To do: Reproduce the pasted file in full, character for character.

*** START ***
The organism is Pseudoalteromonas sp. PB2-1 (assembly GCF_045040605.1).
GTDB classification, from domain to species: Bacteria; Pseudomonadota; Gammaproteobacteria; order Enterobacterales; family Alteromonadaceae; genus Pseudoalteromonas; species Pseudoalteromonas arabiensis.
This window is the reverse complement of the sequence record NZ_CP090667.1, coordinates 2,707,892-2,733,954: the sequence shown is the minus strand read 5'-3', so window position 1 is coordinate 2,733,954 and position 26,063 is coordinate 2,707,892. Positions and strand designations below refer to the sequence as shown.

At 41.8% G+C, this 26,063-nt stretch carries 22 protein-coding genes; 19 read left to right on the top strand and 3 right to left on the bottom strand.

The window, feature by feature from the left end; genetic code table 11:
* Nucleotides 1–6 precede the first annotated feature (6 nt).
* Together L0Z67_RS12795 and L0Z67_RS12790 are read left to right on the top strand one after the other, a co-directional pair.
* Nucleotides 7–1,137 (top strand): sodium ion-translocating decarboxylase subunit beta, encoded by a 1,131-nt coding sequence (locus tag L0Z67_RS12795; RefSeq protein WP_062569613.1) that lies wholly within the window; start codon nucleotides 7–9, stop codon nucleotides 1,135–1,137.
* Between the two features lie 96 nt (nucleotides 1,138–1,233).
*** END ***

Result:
The organism is Pseudoalteromonas sp. PB2-1 (assembly GCF_045040605.1).
GTDB classification, from domain to species: Bacteria; Pseudomonadota; Gammaproteobacteria; order Enterobacterales; family Alteromonadaceae; genus Pseudoalteromonas; species Pseudoalteromonas arabiensis.
This window is the reverse complement of the sequence record NZ_CP090667.1, coordinates 2,707,892-2,733,954: the sequence shown is the minus strand read 5'-3', so window position 1 is coordinate 2,733,954 and position 26,063 is coordinate 2,707,892. Positions and strand designations below refer to the sequence as shown.

At 41.8% G+C, this 26,063-nt stretch carries 22 protein-coding genes; 19 read left to right on the top strand and 3 right to left on the bottom strand.

The window, feature by feature from the left end; genetic code table 11:
* Nucleotides 1–6 precede the first annotated feature (6 nt).
* Together L0Z67_RS12795 and L0Z67_RS12790 are read left to right on the top strand one after the other, a co-directional pair.
* Nucleotides 7–1,137 (top strand): sodium ion-translocating decarboxylase subunit beta, encoded by a 1,131-nt coding sequence (locus tag L0Z67_RS12795; RefSeq protein WP_062569613.1) that lies wholly within the window; start codon nucleotides 7–9, stop codon nucleotides 1,135–1,137.
* Between the two features lie 96 nt (nucleotides 1,138–1,233).